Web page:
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Liz Gillis, Department of Resource Management and Protection, Vancouver Island University
by Lance Nordstrom
Dr. Gillis opened her lecture with an introduction to wildlife epidemiology, the science that seeks to understand the spread of disease in wild populations. She emphasized the challenges faced by researchers in detecting, monitoring, and managing such diseases, noting that epidemiological techniques developed for investigating the spread of disease in domestic animals and humans are not readily transferrable to wild populations. She defined disease as an impairment of function, and noted the sub-lethal effects of parasites which can weaken and predispose animals to disease. Wildlife diseases include plague, H1N1, tuberculosis, Ebola, Hantavirus, West Nile Virus, Lyme disease, rabies, and distemper. Many of these diseases also affect humans and domestic animals. Some exceptions include the chytrid fungus infecting amphibians, and another fungal infection causing white nose syndrome in bats. More typical of wildlife diseases is elk hoof disease, which can be important locally but otherwise not very well-known. Elk hoof disease, or hoof rot, is an emerging disease of wild elk that has been detected in Washington, Oregon, and Idaho; while the disease will likely show up in BC eventually, D. Gillis suggested that the Roosevelt elk on Vancouver Island could be protected by virtue of being on an island.
The decline in feral rabbits inhabiting the VIU campus began on February 13, 2018, when three dead rabbits were discovered by a biology student. Two more dead rabbits were found the next day and this trend escalated rapidly over the next couple of months. The January pre-outbreak population of 150-200 estimated individuals suffered more than 85% mortality in February and March, with the number of surviving rabbits dropping to about 20 and remaining at this level for the duration of the study (data shown to November 2018).
In tracing the history of the outbreak, Dr. Gillis noted that initially the rabbit deaths were thought to be winterkill as they occurred during cold winter months when the animals were under stress. As the deaths continued, investigators surmised that poisoning might be a possible cause, and some rabbit carcasses were then submitted for diagnostic screening. By February 27, mortality had increased to point where the situation was becoming quite apparent to the general public and an article appeared in the Nanaimo News Bulletin. On March 1, a veterinarian confirmed that rabbit hemorrhagic disease (RHD) was causing the deaths and a media release announced this finding the next day. Dr. Gillis pointed out that the diagnosis was significant because it was the first case of RHD in British Columbia, and the first case of RHD in a free-living population in Canada. The Nanaimo outbreak was reported provincially, nationally, and internationally.
Following the diagnosis, animal shelters in Nanaimo stopped accepting rabbits, veterinary clinics and pet owners increased their biosecurity measures, and rabbit shows were cancelled at the Vancouver Island Exhibition (VIEx). Rabbit breeders were impacted, and in a Richmond animal shelter many rabbits were euthanized as a result of the outbreak. Dr. Gillis explained the RHD is caused by a calicivirus (RHDV) with three major sub-types: RHDV, RHDV1, and RHDV2. It is a fatal hemorrhagic disease with up to 90% mortality from internal bleeding. Death typically occurs within 24-60 hours after infection. The disease is highly species specific and only impacts European rabbits. As an aside, Dr. Gillis pointed out that the virus was used as a biocontrol in Australia to contain the burgeoning rabbit populations on that continent. The RHD virus persists in carcasses for more than 6 weeks and is transmitted by direct contact and coprophagy (eating feces), as well as by flies, scavengers, and predators.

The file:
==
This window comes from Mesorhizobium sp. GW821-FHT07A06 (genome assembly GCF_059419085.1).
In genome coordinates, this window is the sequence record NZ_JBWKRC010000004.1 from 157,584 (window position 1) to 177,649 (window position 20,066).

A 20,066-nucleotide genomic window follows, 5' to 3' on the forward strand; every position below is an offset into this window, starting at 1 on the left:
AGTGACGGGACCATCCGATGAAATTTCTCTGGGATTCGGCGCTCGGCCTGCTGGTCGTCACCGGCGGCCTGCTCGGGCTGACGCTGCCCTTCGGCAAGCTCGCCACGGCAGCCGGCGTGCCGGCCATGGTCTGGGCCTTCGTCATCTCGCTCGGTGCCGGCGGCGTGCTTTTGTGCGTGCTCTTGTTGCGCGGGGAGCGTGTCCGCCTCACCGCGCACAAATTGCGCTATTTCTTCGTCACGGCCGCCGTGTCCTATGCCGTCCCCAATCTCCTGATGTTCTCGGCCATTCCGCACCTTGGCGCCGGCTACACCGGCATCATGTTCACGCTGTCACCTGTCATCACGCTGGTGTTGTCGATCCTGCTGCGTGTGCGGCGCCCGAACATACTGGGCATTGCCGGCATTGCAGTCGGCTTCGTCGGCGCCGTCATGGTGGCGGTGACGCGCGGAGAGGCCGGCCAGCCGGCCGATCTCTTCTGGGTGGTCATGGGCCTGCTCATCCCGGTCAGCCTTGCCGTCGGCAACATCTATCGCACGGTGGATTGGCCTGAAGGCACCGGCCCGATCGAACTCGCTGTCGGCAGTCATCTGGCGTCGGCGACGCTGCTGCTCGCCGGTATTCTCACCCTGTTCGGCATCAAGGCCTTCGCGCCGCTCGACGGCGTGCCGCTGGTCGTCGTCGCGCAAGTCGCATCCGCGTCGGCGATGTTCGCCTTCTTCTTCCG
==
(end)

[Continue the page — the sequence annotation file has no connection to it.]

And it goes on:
At the VIU campus, the high population density of rabbits before the outbreak significantly increased transmission of the virus. In addition, on-campus feeding of rabbits drew them together which also intensified spread of the disease. Another contributing factor was the migration of turkey vultures, which are well-known scavengers. An interesting finding from the study was that surviving rabbits tended to be dark coloured, and the white, beige, and multi-coloured individuals disappeared. Some of the explanations posed for this result included: a possible genetic link between pelage colour and RHD; a “founder effect” where dark-coloured survivors preferentially contributed their genes to rebuilding the population; and/or selective predation on light-coloured rabbits as the population declined and predators actively sought out prey that stood out against a darker background. While the origin of the outbreak at VIU is unknown, it may have come from rabbits “dumped” on campus by pet owners or it may have resulted from rabbits accidentally transported into the area from elsewhere.
Throughout her presentation, Dr. Gillis emphasized the circumstances permitting this unique opportunity to detect and monitor the RHD outbreak on the VIU campus. As part of an ecology course, VIU students have been conducting mark-recapture exercises on the local rabbit population since 2009, providing excellent baseline data showing a steady increase in population size to January 2018 followed by a dramatic collapse in February and March of that year. An inquisitive student found the first dead rabbits and followed up with faculty to determine the probable cause of their demise. Staff from the VIU Health and Safety department and VIU Facilities participated in collecting carcasses and recording deaths, and a local veterinarian diagnosed the RHD virus responsible. This collaboration led to the early detection of the outbreak and the ability to quantify the disease’s immediate impact.